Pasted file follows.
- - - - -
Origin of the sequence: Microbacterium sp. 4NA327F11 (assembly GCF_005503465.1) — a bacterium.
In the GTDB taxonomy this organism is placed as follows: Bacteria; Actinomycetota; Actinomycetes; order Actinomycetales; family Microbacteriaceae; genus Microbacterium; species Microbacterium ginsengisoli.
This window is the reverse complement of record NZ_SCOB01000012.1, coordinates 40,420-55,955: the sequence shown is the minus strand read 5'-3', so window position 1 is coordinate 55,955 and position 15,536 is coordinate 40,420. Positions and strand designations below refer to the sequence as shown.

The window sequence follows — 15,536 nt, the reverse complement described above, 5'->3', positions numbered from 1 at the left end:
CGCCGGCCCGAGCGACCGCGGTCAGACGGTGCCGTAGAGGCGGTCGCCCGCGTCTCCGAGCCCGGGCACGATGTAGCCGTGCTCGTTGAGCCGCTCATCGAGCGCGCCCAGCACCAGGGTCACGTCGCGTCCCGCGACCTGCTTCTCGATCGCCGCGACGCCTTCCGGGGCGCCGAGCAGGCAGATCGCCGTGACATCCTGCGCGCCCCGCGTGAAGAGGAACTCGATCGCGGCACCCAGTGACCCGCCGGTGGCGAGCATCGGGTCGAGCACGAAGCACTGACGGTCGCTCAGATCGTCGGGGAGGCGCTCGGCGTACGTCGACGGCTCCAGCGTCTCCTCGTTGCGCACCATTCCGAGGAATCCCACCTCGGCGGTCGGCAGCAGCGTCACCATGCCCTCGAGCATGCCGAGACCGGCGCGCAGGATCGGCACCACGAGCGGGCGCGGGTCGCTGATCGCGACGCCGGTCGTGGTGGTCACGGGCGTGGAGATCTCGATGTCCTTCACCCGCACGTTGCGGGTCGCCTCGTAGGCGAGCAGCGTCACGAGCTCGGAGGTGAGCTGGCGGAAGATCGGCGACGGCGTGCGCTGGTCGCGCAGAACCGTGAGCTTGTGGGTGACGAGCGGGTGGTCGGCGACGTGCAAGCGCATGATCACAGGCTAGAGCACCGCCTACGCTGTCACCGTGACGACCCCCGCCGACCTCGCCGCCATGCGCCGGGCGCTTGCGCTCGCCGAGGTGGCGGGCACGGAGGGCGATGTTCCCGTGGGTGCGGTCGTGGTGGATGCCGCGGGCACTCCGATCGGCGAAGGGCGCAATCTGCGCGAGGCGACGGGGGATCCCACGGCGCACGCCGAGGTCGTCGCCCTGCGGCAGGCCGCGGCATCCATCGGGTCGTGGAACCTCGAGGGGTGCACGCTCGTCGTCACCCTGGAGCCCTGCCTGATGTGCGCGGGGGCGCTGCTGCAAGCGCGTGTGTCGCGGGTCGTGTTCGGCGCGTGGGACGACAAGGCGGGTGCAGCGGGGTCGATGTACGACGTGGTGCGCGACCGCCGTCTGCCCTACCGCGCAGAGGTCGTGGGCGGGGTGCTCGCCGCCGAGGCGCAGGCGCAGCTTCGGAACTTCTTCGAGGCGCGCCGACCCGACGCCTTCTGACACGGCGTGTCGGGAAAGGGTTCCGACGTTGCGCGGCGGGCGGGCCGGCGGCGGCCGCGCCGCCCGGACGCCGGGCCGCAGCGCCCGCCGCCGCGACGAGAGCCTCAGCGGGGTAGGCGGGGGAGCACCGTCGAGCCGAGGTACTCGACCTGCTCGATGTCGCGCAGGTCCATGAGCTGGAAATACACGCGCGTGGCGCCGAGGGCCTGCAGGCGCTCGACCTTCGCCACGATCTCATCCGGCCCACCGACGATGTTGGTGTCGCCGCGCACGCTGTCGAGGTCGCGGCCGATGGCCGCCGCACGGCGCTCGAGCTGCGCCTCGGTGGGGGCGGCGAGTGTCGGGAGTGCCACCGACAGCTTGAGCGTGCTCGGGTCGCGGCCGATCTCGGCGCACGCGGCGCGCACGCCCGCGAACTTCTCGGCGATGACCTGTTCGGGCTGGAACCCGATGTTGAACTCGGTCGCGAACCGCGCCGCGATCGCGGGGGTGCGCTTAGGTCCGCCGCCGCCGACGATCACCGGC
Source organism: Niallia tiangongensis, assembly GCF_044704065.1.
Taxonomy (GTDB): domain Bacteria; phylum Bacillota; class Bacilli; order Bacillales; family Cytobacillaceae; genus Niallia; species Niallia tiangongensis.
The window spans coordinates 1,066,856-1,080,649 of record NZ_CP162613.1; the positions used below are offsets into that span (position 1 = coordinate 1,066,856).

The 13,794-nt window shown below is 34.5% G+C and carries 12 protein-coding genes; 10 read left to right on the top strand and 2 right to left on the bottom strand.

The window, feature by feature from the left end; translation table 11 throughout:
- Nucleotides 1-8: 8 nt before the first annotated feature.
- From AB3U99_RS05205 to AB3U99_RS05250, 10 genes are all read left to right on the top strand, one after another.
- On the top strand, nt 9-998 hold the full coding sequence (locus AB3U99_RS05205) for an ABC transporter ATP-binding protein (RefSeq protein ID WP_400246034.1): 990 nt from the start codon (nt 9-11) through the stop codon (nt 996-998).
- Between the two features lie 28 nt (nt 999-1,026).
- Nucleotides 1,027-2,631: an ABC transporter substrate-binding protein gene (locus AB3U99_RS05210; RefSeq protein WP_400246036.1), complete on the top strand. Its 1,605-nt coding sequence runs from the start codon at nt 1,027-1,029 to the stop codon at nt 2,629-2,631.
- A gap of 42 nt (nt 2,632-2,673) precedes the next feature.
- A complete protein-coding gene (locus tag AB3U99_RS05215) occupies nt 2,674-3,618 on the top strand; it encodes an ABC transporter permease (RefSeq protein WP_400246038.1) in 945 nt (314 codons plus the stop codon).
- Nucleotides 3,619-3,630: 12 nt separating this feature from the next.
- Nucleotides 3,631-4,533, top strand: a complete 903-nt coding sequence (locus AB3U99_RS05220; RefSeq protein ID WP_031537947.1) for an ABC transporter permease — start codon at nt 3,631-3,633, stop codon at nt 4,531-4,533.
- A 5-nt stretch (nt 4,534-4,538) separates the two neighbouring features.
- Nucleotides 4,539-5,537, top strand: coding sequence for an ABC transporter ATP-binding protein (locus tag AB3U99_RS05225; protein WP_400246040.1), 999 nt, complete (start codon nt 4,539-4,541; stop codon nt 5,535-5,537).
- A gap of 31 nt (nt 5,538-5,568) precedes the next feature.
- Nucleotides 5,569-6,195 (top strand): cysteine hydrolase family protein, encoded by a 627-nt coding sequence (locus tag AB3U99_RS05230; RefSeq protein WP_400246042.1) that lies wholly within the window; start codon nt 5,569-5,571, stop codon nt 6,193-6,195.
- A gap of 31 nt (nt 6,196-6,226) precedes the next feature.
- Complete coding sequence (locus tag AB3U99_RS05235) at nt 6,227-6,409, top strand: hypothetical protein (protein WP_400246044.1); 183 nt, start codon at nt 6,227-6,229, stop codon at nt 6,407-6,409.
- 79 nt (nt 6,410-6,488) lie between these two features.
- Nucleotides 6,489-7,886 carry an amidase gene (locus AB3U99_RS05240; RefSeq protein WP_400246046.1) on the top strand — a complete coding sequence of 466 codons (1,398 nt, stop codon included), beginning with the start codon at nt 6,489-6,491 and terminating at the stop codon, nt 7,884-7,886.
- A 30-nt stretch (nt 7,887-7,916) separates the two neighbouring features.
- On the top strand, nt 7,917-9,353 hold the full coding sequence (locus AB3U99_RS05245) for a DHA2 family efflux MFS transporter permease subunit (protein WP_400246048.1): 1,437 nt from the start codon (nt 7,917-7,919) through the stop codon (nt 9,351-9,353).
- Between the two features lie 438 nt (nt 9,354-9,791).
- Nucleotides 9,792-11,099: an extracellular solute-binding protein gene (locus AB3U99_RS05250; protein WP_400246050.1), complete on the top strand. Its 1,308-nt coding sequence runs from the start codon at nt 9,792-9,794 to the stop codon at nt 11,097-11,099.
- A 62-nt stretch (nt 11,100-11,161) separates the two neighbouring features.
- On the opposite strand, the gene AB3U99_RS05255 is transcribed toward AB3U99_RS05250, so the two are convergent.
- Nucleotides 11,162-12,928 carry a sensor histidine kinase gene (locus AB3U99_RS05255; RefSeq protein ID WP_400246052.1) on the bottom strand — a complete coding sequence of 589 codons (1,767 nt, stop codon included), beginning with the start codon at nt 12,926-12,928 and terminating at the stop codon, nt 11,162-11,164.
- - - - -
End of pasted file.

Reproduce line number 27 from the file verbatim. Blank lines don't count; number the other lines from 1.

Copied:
- Nucleotides 6,489-7,886 carry an amidase gene (locus AB3U99_RS05240; RefSeq protein WP_400246046.1) on the top strand — a complete coding sequence of 466 codons (1,398 nt, stop codon included), beginning with the start codon at nt 6,489-6,491 and terminating at the stop codon, nt 7,884-7,886.